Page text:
AVIAN INFLUENZA AND SMALL-FLOCK POULTRY . . . 2015-16 SHEEP PROGRAMS . . . THIS IS SHELL’S DREAM . . . ENVIRONMENTAL GROUP USES SHOCKING METHOD TO CATCH FISH . . . QUARRY APPROVAL ISSUED . . .
OTHER NEWS OF INTEREST...
AVIAN INFLUENZA AND SMALL-FLOCK POULTRY
Source: Alberta Agriculture and Forestry
Avian influenza is a contagious viral disease that affects many bird species, including domestic poultry and wild birds. However, some birds can carry the disease without showing any sign of it. During the migration of wild water birds, the risks for small-flock poultry increases because there’s a greater chance the flock could come into contact with wild birds. Dr. Colleen Christianson is a veterinary pathologist with Alberta Agriculture, and she joins us on the line to talk more about avian influenza and how to protect flocks. (read more)
2015-16 SHEEP PROGRAMS
The Sheep Producers Association of Nova Scotia is pleased to announce that we will be offering two industry programs in 2015-2016. The first is the continuation of the Sheep Handling and Parasite Control Program and the second is the Elite Ram Program.
The objective of the Sheep Handling and Parasite Control Program is to provide support to sheep producers for the purchase of fencers, electric fencing and posts, page-wire fencing and posts, livestock gates and handling crates. The objective is the Elite Ram Program is to provide support to sheep producers for the purchase of genetically superior purebred rams. (read more)
THIS IS SHELL’S DREAM
Source: Sum of US
A few weeks ago, the Canadian government gave it permission to drill for oil off Nova Scotia’s coast – and the company doesn’t need to cap an oil blowout for 21 days. Are they kidding? Shell will be allowed to freely spill oil into the ocean for three weeks, potentially wreaking environmental havoc on Canada’s amazing marine life, major fishing grounds, coastal communities and the Sable Island National Park Reserve, the world’s largest breeding colony of Gray seals. Now it’s down to the offshore oil regulator – the Canada-Nova Scotia Offshore Petroleum Board (CNSOPB) – to decide whether to approve the application. (read more)
ENVIRONMENTAL GROUP USES SHOCKING METHOD TO CATCH FISH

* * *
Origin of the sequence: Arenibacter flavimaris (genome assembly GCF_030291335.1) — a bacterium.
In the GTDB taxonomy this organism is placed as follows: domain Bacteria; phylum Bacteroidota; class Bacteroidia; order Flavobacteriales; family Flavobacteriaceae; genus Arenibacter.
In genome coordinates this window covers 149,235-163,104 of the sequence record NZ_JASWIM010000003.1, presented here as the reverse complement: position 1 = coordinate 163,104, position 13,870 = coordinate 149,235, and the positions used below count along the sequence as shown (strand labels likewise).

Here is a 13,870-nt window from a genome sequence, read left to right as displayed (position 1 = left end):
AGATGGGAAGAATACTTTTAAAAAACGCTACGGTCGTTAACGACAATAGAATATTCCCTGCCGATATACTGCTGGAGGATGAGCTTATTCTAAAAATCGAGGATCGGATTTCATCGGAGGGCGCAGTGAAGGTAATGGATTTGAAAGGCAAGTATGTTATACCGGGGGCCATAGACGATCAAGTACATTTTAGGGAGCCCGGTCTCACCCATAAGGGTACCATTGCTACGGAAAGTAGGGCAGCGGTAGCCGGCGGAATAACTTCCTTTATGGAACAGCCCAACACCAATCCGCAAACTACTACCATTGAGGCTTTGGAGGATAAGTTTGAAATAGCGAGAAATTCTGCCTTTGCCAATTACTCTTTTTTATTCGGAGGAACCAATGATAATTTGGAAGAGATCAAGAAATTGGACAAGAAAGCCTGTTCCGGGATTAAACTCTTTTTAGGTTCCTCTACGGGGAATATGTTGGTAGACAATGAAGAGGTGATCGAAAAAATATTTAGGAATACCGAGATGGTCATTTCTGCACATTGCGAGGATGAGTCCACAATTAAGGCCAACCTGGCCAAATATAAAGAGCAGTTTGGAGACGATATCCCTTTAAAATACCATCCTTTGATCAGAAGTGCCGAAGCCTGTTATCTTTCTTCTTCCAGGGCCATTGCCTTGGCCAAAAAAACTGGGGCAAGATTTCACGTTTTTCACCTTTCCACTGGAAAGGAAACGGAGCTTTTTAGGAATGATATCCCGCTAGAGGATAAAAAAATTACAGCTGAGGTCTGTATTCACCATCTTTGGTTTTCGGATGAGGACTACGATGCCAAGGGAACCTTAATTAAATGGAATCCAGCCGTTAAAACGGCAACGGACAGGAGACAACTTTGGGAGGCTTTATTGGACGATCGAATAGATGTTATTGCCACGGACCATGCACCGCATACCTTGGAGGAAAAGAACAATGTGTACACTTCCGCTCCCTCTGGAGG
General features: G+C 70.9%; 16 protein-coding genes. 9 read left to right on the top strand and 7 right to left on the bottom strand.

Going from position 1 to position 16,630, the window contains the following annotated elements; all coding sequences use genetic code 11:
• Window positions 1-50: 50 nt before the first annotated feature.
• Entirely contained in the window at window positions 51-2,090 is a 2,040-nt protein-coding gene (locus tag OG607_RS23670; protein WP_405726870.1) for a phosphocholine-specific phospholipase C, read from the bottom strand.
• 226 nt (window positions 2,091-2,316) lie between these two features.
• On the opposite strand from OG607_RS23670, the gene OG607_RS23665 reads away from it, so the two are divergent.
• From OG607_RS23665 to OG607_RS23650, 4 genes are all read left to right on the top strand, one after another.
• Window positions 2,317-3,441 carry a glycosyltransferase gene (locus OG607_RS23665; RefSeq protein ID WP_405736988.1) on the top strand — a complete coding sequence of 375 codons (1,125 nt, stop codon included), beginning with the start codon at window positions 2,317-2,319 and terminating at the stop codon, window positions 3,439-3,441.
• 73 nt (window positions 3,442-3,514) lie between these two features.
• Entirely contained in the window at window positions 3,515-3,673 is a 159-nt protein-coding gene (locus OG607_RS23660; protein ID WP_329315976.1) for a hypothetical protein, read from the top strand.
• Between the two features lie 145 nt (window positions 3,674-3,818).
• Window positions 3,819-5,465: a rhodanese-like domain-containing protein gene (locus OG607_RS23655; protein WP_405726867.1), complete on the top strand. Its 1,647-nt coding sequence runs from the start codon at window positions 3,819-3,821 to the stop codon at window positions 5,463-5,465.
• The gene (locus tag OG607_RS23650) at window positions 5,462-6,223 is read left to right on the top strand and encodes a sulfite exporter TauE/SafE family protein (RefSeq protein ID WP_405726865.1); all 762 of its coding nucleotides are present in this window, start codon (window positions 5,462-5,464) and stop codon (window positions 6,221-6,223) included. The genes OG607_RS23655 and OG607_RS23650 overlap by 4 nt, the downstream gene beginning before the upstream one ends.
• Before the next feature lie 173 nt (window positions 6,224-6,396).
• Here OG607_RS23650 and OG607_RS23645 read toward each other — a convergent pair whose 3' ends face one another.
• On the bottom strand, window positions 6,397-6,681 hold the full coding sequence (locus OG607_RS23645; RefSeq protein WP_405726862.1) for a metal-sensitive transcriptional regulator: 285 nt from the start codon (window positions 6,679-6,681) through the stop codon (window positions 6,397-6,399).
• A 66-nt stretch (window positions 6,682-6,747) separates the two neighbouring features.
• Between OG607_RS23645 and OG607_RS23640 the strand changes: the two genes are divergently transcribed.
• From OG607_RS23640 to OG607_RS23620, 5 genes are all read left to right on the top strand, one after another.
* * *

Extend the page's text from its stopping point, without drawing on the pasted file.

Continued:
The Shediac Bay Watershed Association is using a device that stuns fish in order to allow the group to get an idea of how many species are living in Dionne Brook. Jolyne Hébert, the field technician with the association, wears an electro-fishing backpack and accompanying wand, which look straight out of the 1984 comedy Ghostbusters. But standing in water and wearing a contraption that is capable of sending out 1,000 volts of electricity is no laughing matter. (read more)
QUARRY APPROVAL ISSUED
Source: N.S. Dept of Environment
The Department of Environment has issued an operating approval to Scotian Materials Ltd., for a quarry under four hectares on Perrin Drive, near Fall River, Halifax Regional Municipality. The approval includes terms and conditions to ensure the environment and public health are protected. Included among the conditions are: monitoring requirements for ground and surface water; dust monitoring; noise level limits; blasting limitations. Under the approval, the company will also be required to establish a community liaison committee that includes representation from the area. In accordance with provincial regulations, projects like this are assessed and approved by department staff. Quarries under four hectares do not require ministerial approval or notification. (read more)
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CANADIAN DAIRY FARMERS GOING EXTINCT?
U.S. BIRD FLU MEASURES LABELLED “INHUMANE”
TAX DEFERRAL AN OPTION – BUT IS IT YOUR BEST ONE?
THE HUB OF AN OPPORTUNITY